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Infinite-Dimensional Lie Groups and Algebras in Mathematical Physics

DOI: 10.1155/2010/280362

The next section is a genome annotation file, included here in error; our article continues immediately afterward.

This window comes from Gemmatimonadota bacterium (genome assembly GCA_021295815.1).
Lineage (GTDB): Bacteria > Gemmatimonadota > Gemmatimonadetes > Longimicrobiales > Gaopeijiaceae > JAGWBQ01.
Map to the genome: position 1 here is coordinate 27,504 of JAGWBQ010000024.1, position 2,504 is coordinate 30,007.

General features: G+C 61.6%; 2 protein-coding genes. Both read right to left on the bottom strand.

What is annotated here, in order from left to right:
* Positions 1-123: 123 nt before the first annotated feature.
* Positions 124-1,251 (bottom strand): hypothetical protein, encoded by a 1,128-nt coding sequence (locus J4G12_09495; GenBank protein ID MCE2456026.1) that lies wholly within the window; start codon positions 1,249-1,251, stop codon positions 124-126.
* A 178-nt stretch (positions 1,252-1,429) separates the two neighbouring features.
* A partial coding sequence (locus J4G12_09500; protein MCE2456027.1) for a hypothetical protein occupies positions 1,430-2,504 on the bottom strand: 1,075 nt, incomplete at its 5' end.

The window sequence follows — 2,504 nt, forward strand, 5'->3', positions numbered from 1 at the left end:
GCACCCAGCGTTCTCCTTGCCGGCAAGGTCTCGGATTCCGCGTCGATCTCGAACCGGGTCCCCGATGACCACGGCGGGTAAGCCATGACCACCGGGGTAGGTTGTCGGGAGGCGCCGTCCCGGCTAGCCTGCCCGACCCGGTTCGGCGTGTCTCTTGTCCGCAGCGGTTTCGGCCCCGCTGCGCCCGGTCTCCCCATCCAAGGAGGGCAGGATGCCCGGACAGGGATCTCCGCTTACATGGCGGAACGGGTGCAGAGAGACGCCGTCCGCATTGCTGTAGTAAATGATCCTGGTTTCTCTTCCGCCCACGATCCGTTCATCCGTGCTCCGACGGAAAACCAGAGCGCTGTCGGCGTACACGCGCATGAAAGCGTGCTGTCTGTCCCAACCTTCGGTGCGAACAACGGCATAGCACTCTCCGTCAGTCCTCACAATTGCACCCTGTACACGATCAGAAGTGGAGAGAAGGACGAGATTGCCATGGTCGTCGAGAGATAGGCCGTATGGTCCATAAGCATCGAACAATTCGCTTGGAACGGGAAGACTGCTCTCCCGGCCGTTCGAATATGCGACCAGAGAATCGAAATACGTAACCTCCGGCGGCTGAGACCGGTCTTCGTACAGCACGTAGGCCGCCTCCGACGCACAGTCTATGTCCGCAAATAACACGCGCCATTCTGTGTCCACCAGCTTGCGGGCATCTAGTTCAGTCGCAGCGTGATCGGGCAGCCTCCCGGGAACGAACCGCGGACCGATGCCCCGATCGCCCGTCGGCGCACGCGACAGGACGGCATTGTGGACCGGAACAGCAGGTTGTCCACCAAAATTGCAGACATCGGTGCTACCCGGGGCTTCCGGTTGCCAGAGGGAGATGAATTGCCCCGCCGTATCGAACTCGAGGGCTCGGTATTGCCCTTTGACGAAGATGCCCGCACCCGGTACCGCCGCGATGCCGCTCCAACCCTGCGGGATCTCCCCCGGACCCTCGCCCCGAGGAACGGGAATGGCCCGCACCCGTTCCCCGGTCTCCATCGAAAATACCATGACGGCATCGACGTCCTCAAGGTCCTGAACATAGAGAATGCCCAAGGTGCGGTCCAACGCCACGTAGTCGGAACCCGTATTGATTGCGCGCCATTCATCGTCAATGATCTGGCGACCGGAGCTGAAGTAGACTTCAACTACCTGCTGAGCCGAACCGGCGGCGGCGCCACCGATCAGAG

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We give a review of infinite-dimensional Lie groups and algebras and show some applications and examples in mathematical physics. This includes diffeomorphism groups and their natural subgroups like volume-preserving and symplectic transformations, as well as gauge groups and loop groups. Applications include fluid dynamics, Maxwell's equations, and plasma physics. We discuss applications in quantum field theory and relativity (gravity) including BRST and supersymmetries. 1. Introduction Lie groups play an important role in physical systems both as phase spaces and as symmetry groups. Infinite-dimensional Lie groups occur in the study of dynamical systems with an infinite number of degrees of freedom such as PDEs and in field theories. For such infinite-dimensional dynamical systems, diffeomorphism groups and various extensions and variations thereof, such as gauge groups, loop groups, and groups of Fourier integral operators, occur as symmetry groups and phase spaces. Symmetries are fundamental for Hamiltonian systems. They provide conservation laws (Noether currents) and reduce the number of degrees of freedom, that is, the dimension of the phase space. The topics selected for review aim to illustrate some of the ways infinite-dimensional geometry and global analysis can be used in mathematical problems of physical interest. The topics selected are the following.(1)Infinite-Dimensional Lie Groups.(2)Lie Groups as Symmetry Groups of Hamiltonian Systems.(3)Applications.(4)Gauge Theories, the Standard Model, and Gravity.(5)SUSY (supersymmetry). 2. Infinite-Dimensional Lie Groups 2.1. Basic Definitions A general theory of infinite-dimensional Lie groups is hardly developed. Even Bourbaki [1] only develops a theory of infinite-dimensional manifolds, but all of the important theorems about Lie groups are stated for finite-dimensional ones. An infinite-dimensional Lie group is a group and an infinite-dimensional manifold with smooth group operations Such a Lie group is locally diffeomorphic to an infinite-dimensional vector space. This can be a Banach space whose topology is given by a norm , a Hilbert space whose topology is given by an inner product , or a Frechet space whose topology is given by a metric but not by a norm. Depending on the choice of the topology on , we talk about Banach, Hilbert, or Frechet Lie groups, respectively. The Lie algebra?? of a Lie group is defined as left invariant vector fields on (tangent space at the identity ). The isomorphism is given (as in finite dimensions) by and the Lie bracket on is induced by the Lie bracket of


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